Horses for courses: the future of TV measurement?

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How will TV audience measurement change in the light of the growing dominance of on demand viewing. Richard Marks, global CEO of Kantar Media Audiences, gives his view.

When it comes to television measurement, the pressure is on like never before and understanding the emerging digital landscape presents major challenges.

With an explosion of choice, it could be argued that international critical ’hits’ like The Wire and Mad Men owe their eventual success more to time-shifting and catch up TV than to traditional linear television models.

But television isn’t just fragmenting – it’s polarising. The appointment-to-view mass market television “big beasts” still dominate the landscape. More than 19 million of us watched the climax of the X-Factor, Strictly is back above an average 10m and Downton Abbey is ITV’s most successful period drama since Brideshead. It’s clear that viewers still value that “watercooler” television experience.

The difference from the mass viewing 1970s, however, is that viewers have far more content to choose from and are far more adept at combining PVR (personal video recorder), online catch up and broadcast schedules to fill the holes between the big shows with content they want.

In the UK, timeshift during traditional peak viewing hours (19:00-23:00) has grown from 3% of all viewing in 2005 to 9% in 2010 so far; and in Sky+ homes accounts for 18% of viewing of peak time shows. Add to that the 5% of total viewing currently devoted to nearly 50 “staggercast” (+1) channels as a ’hidden’ form of timeshift, throw in 70 million iPlayer TV programme requests in August alone and it becomes clear that in 2010, missing an episode of your favourite show is something you really have to try hard to do.

Just one example of the new TV landscape: on Saturday 9 October, Harry Hill’s TV Burp scored a slightly underwhelming 5.7 million viewers, leaving some to wonder why it had been “wasted” opposite Strictly.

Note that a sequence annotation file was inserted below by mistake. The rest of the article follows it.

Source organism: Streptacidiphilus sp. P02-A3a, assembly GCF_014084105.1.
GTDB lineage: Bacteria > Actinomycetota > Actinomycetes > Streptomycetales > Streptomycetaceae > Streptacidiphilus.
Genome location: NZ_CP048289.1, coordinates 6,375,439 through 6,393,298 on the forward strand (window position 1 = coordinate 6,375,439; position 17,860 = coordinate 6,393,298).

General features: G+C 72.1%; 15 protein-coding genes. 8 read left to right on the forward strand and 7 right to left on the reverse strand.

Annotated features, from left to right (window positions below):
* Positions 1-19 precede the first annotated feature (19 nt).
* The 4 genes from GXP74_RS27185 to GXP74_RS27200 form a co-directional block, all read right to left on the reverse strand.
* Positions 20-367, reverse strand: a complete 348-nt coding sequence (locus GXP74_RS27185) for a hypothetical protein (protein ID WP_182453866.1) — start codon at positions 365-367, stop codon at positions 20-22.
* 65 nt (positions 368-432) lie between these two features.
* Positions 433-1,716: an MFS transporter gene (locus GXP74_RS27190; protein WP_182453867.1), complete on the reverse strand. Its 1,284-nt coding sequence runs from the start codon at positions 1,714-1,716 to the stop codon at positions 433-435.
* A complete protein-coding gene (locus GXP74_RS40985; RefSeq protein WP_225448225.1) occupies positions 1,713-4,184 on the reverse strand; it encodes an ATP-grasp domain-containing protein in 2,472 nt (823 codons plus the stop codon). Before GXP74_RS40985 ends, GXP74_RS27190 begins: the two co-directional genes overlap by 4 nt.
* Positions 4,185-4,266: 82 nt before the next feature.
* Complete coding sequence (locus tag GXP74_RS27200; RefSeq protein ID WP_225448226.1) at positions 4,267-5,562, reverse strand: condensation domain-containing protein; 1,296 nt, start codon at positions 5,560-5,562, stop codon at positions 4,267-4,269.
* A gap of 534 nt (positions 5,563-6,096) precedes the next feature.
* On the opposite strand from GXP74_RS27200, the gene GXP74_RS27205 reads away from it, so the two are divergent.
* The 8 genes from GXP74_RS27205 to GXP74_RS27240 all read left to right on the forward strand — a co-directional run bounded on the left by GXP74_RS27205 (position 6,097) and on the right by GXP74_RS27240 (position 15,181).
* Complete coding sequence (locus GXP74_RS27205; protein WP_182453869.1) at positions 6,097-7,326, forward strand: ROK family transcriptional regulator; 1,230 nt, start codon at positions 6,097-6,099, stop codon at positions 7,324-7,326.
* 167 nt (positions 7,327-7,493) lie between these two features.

Seven days later thanks to the wonders of repeat showings on ITV1, ITV2, ITVHD and ITV2+1 and PVR playback the gross audience to that single episode stood at an impressive 10.7 million. As Jana Bennett, head of vision at the BBC put it earlier this year: “Just as Hollywood doesn’t judge a film purely on the first weekend’s takings, gone are the days when a programme lives and dies by its overnights.”

So where does this leave us poor audience researchers? Are we like marksmen in an arcade zombie shoot ’em up, desperately trying to target new viewing opportunities as they lurch into view? Or stuck back in the living room, praying that measuring domestic TV sets is enough?

In reality, digital research solutions have tended to focus on a number of areas:

– PeopleMeters themselves have been enhanced to measure digital viewing on fixed sets as accurately and effectively as possible – whether via Digibox, PVR, Xbox, google TV or YouView.

– Return Path Data (RPD) systems like Skyview in the UK and DirecTView in the US are taking data directly from digital set top boxes – an approach particularly effective at measuring interactive services, long tail niche channels, addressable advertising and VOD services.

– Companies like Arbitron have pioneered the use of Portable People Meter (PPM) technology to address ’any time, any place, any device’ measurement.

– Software solutions have been developed to track online video consumption.
How does this all fit together? Well, at both the recent ESOMAR WM3 and ASI European Television summits, measurement techies like us met with industry gurus to ’geek out’ over all things TV measurement (a bit like sci-fi conventions without the fancy dress).

Conferences up to now have tended to set measurement alternatives against each other, resembling Harry Hill going into an ad break – “Who’s best? PeopleMeter or Return Path Data? There’s only one way to find out …..FIGHT!”

However a consensus now seems to be emerging that PeopleMeter panels remain uniquely able to measure the totality of the market free from the need for broadcaster or platform compliance. As such they could provide the optimum ’hub’ survey on to which other data sources can be ascribed, fused, overlaid or calibrated.

So the future isn’t ’either/or’ when it comes to measurement techniques, it’s about ’horses for courses’.

Effectively it could be argued that the future of television currency panels such as BARB lies in being the ’Touchpoints’ for television: a hub calibrating a range of relevant techniques such as RPD, online and mobile measurement.

The appeal of this approach is that it reduces pressure on the TV panels to stretch themselves to measure absolutely everything at a granular level – regardless of how appropriate – and focuses on what they do best: cost-effectively measuring mainstream broadcast television to an extremely high, currency standard.

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